In response to the COVID-19 pandemic, the Seattle City Council issued a resolution calling on state and federal government to “impose an immediate moratorium on residential and commercial rent payments…such that no Seattleite should be required to pay rent during this health emergency or accumulate debt for unpaid rent.” This extreme proposal goes further on a policy Seattle already enacted at the beginning of the COVID-19 pandemic that temporarily prohibits evictions or rent collection but allows for landlords to collect back rent later.
The resolution may be aimed at easing the pain of renters who’ve lost income during the COVID-19 shutdowns. But suspending rents without compensating landlords is not only unconstitutional, it will hurt renters in the long run.
First, let’s address the constitutional issue. The U.S. Constitution’s Fifth Amendment requires governments to offer just compensation when taking property for public use. A taking is not just seizure of property—it can also include regulations that unduly burden the beneficial use of land. In other words, if the government takes your property or reduces the value of it in some way, they have to pay you for it.
Seattle’s proposal raises two big Fifth Amendment questions:
- First, is a temporary ban on rent a taking that triggers government’s duty to compensate?
- And if so, does the current emergency excuse that duty?
Seattle’s proposed rent moratorium would destroy all economically viable use of rental properties for an indefinite period. The practical result would be the same as a direct seizure—the landlord would be unable to generate value from the property or make any other use of it while the moratorium is in place. And while there is some practical and historical precedent for suspending the duty to compensate in emergency situations—for example, governments aren’t required to pay homeowners if firefighters damage a house while putting out a fire—those precedents simply don’t apply in this case.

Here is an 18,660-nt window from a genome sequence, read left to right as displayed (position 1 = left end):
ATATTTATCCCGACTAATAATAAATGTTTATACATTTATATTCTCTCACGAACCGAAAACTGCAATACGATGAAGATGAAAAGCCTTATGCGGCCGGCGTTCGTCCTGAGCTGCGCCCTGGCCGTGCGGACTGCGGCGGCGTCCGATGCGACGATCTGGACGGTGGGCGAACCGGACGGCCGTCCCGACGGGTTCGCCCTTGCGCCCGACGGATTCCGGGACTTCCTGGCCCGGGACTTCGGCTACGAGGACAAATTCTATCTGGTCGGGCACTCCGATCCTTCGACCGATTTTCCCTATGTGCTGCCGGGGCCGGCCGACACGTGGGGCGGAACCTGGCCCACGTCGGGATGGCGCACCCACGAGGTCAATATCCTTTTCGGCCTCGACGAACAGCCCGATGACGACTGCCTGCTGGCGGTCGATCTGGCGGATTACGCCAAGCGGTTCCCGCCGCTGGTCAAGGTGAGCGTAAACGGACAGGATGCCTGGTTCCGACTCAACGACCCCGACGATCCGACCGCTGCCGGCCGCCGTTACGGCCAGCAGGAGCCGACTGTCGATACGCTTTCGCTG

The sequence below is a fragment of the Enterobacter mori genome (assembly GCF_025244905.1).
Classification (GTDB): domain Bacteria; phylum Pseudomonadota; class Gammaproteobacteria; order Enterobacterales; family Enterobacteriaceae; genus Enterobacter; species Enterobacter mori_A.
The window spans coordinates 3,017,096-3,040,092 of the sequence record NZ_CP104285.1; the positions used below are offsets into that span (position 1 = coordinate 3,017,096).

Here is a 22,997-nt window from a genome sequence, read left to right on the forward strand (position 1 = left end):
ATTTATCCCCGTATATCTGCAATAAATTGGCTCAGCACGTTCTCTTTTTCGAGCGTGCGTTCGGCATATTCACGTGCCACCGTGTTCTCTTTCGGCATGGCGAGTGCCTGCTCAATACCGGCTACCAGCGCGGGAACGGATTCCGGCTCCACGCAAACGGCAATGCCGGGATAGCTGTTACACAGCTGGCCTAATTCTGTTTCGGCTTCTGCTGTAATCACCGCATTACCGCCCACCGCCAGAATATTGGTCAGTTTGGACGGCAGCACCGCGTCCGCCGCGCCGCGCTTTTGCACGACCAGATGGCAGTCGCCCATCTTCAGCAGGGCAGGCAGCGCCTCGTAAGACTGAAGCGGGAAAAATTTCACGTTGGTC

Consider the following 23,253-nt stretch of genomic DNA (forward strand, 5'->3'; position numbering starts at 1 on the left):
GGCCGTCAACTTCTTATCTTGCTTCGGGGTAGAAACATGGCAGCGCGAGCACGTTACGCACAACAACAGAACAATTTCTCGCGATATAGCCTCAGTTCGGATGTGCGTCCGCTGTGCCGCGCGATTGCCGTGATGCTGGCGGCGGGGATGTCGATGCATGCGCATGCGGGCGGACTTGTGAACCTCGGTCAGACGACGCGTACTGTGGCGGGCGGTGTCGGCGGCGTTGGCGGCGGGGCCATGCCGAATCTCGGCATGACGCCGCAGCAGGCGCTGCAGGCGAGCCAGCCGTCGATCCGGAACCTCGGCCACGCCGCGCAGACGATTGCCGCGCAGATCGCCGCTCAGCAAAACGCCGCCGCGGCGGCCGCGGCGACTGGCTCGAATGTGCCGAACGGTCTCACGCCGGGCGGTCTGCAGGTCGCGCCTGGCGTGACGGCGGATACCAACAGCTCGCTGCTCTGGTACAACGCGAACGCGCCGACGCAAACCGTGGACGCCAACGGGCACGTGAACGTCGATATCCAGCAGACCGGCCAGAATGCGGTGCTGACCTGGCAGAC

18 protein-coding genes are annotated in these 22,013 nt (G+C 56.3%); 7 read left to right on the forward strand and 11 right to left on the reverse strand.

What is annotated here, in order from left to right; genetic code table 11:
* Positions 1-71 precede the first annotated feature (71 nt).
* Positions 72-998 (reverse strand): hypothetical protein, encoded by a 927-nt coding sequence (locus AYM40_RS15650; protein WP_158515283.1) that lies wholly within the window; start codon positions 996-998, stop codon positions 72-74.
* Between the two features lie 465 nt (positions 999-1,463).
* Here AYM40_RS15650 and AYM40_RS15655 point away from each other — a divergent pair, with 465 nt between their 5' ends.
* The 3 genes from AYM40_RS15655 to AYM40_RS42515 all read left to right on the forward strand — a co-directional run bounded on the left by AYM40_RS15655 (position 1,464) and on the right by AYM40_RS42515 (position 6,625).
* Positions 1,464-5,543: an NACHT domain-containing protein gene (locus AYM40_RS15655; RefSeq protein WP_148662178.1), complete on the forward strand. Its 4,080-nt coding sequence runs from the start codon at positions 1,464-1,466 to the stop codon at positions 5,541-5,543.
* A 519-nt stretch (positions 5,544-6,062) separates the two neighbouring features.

Hence, landlords should be entitled to just compensation from the government. If the government wishes to effectively commandeer all residential properties for the duration of this crisis, it must bear the cost and not impose it solely on landlords, who are apparently expected to sacrifice without compensation.
Our constitutional rights protect us from government overreach, even during a crisis. In fact, it’s during crises when constitutional rights are often at greatest peril. As Supreme Court Justice George Sutherland once put it, “If the provisions of the Constitution be not upheld when they pinch, as well as when they comfort, they may as well be abandoned.”
Also, aside from being unconstitutional, a rent moratorium will make rental property more expensive for renters once the moratorium ends. Landlords, having lost out on months of rent payments, will likely be forced to increase rents after the pandemic is over. Or if landlords lose their property entirely, many renters would be forced to find new—and now more expensive—housing when their leases end.
Governments are always less enthusiastic to enact such extreme proposals if they have to pay for them. But even if they did pay, there are plenty of better alternative steps that cities could take to ensure people have affordable housing during the pandemic and its aftermath.
City officials could, for instance, remove occupancy limits, permitting, and other building regulations to encourage more affordable housing construction. The cities could also liberalize zoning regulations that prohibit hotels and other businesses from using their empty facilities for transitional housing. Measures like these will cost the government little, if anything, and will go a long way toward keeping people housed.
Crises like COVID-19 can cause deep and lasting pain—but that pain should never be made worse by government policies intended to help. If Seattle city officials truly want to help renters, their time would be better spent focused on addressing the regulatory barriers that created the city’s affordable housing crisis in the first place.